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Revista Brasileira de Hematologia e Hemoterapia

versão impressa ISSN 1516-8484

Rev. Bras. Hematol. Hemoter. vol.33 no.6 São Paulo dez. 2011 



Secondary myeloid neoplasias: an emerging group of diseases



Jesús M Hernández-Rivas

Centro de Investigación del Cáncer - IBMCC, Universidad de Salamanca, Consejo Superior de Investigaciones Científicas - CSIC and Hematology Service, Hospital Universitario de Salamanca, Spain

Corresponding author



Secondary myeloid neoplasias are a heterogeneous group of diseases characterized by the proliferation of myeloid cells; they were recently recognized by the World Health Organization (WHO) as an entity. The wide use of chemotherapy and better diagnosis of hematological malignancies has caused a growth in the number of secondary malignancies. Most of them are myeloid: a) myelodysplastic syndromes (MDS), a heterogeneous group of clonal hematopoietic stem cell disorders characterized by ineffective hematopoiesis and dysplastic changes in bone marrow and peripheral blood with the risk of transformation to acute myeloid leukemia (AML) or b) sometimes the previous disease directly evolves to an overt AML. Usually the prognosis of patients with a secondary myeloid neoplasia is poor, especially when the previous disease is a MDS. However, patients may achieve a complete response. In this situation, progenitor stem cell transplantation is the best therapy.

Cytogenetic analysis still plays a pivotal role in the diagnosis of hematological diseases. Cytogenetics and mutational analysis are the main prognostic tools in both AML and MDS. For this reason, cytogenetic studies are critical in the correct management of these diseases. There are several cytogenetic abnormalities associated with better prognosis, such as translocations involving core binding factors in AML patients, and losses in 20q, 5q or chromosome Y in MDS. In contrast, many others abnormalities are associated with dismal prognoses, such as the presence of a complex karyotype, abnormalities of either chromosome 3 or chromosome 7 and, in case of AML, the loss of the long arm of chromosome 5.

All of these abnormalities are included in the new staging system for MDS (IPSS-2). Recently new data regarding the presence of abnormalities in chromosome 7 in primary MDS showed that the presence of a partial deletion of the long arm of this chromosome (7q-) is associated with a better prognosis than monosomy 7.(1) This abnormality is a common event in secondary MDS and AML and the potential value of this observation in secondary MDS should be addressed. In this issue of the Revista Brasileira de Hematologia e Hemoterapia a new observation highlighted the importance of performing cytogenetic studies in secondary MDS.(2)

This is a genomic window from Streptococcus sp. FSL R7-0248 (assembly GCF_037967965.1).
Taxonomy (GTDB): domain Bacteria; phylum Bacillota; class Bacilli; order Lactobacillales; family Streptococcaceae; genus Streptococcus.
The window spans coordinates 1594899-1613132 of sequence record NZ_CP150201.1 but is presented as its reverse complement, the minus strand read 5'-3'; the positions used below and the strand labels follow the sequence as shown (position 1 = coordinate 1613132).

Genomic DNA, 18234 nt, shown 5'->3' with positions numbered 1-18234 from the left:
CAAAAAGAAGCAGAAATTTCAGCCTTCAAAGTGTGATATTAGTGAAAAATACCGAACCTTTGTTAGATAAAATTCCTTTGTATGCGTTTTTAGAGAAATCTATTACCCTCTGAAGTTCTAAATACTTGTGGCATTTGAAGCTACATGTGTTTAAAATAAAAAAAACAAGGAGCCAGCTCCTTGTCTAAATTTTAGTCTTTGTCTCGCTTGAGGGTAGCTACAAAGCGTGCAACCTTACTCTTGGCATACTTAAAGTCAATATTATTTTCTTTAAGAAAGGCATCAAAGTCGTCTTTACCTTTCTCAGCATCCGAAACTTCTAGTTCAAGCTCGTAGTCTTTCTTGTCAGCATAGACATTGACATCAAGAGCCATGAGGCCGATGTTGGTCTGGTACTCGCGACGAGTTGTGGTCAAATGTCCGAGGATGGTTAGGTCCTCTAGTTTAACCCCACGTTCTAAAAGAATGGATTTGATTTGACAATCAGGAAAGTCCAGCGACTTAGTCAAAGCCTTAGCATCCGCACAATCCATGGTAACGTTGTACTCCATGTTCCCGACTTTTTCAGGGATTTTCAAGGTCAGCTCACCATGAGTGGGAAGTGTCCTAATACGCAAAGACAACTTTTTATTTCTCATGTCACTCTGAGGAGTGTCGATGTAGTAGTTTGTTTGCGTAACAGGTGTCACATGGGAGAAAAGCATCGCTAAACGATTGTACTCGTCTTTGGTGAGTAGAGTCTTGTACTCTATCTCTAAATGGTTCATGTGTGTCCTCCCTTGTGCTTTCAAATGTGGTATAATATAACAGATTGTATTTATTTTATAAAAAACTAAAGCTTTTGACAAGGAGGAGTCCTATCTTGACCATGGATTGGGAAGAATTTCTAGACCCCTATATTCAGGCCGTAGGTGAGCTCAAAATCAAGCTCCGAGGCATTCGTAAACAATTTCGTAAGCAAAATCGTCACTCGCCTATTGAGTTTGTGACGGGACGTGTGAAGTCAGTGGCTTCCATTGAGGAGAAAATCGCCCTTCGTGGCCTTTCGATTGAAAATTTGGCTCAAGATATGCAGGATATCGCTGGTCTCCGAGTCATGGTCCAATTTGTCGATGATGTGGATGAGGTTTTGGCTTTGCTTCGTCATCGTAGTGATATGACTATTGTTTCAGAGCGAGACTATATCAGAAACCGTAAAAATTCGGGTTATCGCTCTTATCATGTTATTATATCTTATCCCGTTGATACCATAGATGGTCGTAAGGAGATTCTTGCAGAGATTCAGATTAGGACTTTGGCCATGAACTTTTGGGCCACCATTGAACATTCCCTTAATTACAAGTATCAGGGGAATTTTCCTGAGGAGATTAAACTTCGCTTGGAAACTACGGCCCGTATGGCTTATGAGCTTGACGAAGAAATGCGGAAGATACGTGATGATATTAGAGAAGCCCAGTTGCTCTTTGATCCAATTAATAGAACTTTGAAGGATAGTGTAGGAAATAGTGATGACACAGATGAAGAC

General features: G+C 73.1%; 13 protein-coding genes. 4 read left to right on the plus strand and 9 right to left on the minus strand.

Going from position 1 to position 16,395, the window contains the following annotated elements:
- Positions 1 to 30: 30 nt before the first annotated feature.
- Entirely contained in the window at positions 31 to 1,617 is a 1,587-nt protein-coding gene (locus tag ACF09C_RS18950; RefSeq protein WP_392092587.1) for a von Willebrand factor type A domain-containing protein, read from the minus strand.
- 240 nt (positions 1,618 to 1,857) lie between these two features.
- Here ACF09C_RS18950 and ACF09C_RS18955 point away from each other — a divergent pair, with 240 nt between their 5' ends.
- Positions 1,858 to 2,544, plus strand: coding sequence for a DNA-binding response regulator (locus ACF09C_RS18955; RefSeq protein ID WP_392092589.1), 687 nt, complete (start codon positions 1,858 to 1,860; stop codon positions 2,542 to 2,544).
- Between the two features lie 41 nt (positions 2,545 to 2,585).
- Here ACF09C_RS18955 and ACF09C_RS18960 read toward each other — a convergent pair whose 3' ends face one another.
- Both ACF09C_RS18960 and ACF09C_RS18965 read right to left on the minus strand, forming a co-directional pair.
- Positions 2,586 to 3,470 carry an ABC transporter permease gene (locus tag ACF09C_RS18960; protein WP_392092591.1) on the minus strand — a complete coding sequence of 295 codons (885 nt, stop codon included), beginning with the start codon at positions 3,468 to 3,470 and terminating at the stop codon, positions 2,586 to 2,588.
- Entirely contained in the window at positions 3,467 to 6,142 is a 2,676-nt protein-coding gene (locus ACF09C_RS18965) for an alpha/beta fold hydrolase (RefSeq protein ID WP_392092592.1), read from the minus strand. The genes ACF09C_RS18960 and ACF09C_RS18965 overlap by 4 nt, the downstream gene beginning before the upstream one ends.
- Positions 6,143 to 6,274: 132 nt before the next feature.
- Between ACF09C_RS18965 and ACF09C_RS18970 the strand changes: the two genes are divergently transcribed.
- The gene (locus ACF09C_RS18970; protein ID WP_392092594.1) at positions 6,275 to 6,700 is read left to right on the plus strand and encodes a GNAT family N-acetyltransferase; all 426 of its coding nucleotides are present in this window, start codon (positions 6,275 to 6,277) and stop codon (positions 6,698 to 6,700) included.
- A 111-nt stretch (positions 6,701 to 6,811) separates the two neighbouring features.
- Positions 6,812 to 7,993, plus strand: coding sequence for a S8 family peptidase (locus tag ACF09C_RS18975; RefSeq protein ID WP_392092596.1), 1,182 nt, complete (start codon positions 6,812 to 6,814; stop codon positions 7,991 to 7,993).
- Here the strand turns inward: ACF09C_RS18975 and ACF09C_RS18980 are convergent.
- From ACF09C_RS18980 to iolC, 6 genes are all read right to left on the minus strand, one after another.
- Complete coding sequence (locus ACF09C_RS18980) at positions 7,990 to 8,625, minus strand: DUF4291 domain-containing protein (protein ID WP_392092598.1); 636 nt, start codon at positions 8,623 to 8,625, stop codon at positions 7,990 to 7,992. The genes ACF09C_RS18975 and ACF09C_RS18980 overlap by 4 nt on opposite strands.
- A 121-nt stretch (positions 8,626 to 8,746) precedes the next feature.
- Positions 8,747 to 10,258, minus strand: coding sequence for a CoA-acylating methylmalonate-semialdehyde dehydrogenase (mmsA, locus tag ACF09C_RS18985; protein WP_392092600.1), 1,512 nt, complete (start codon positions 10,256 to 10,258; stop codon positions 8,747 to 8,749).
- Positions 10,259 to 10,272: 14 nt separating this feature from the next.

Over recent years, the wide use of microarrays and, more recently, the possibility of sequencing the human genome have provided new insights into knowledge of the molecular mechanisms involved in MDS and AML. Analysis of the gene expression profile by means of microarray technology demonstrated the presence of new pathways involved in the pathogenesis of these disorders, although studies focusing on secondary myeloid diseases are lacking.(3) Since the sequencing of the entire genome of the first hematological malignancy, a patient with AML,(4) several papers have shown the interest of the detection of new genes involved in these diseases.(5) Some of these papers have also described the involvement of new functions involved in myeloid diseases such as the spliceosome mechanism that could play an essential role in the genesis of both MDS and AML.(6) Therefore, near future investigations should provide more information of the genes involved in secondary myeloid diseases. The challenges will be to understand these genes which are thought to be drivers in the genesis of secondary myeloid neoplasias and, more importantly, to identify new therapeutic targets.



1. Cordoba I, González-Porras JR, Nomdedeu B, Luño E, de Paz R, Such E, et al. Better prognosis for patients with del(7q) than for patients with monosomy 7 in myelodysplastic syndrome. Cancer 2011 Jun 29. doi: 10.1002/cncr.26279. [Epub ahead of print]         [ Links ].

2. Tanizawa RS, Azevedo Neto RS, Kumeda K, Leal AM, Ferreira PB, Velloso ED. Karyotypic and fluorescent in-situ hybridization study of the centromere of chromosome 7 in secondary myeloid neoplasms. Rev Bras Hematol Hemoter. 2011;33(6):425-31.         [ Links ]

3. Theilgaard-Mönch K, Boultwood J, Ferrari S, Giannopoulos K, Hernandez-Rivas JM, Kohlmann A, et al. Gene expression profiling in MDS and AML: potential and future avenues. Leukemia. 2011;25(6):909-20.         [ Links ]

4. Mardis ER, Ding L, Dooling DJ, Larson DE, McLellan MD, Chen K, et al. Recurring mutations found by sequencing an acute myeloid leukemia genome. N Engl J Med. 2009;361(11):1058-66.         [ Links ]

5. Taskesen E, Bullinger L, Corbacioglu A, Sanders MA, Erpelinck CA, Wouters BJ, et al. Prognostic impact, concurrent genetic mutations, and gene expression features of AML with CEBPA mutations in a cohort of 1182 cytogenetically normal AML patients: further evidence for CEBPA double mutant AML as a distinctive disease entity. Blood. 2011;117(8):2469-75.         [ Links ]

6. Yoshida K, Sanada M, Shiraishi Y, Nowak D, Nagata Y, Yamamoto R, et al. Frequent pathway mutations of splicing machinery in myelodysplasia. Nature. 2011;478(7367):64-9.         [ Links ]



Corresponding author:
Jesús Maria Hernández Rivas
Servicio de Hematología
Pso. San Vicente 58-182
37007 - Salamanca, Spain
Phone: + 34-923-291384 Fax: + 34-923-294624

Submitted: 11/8/2011
Accepted: 11/15/2011
Conflict-of-interest disclosure: The author declares no competing financial interest or

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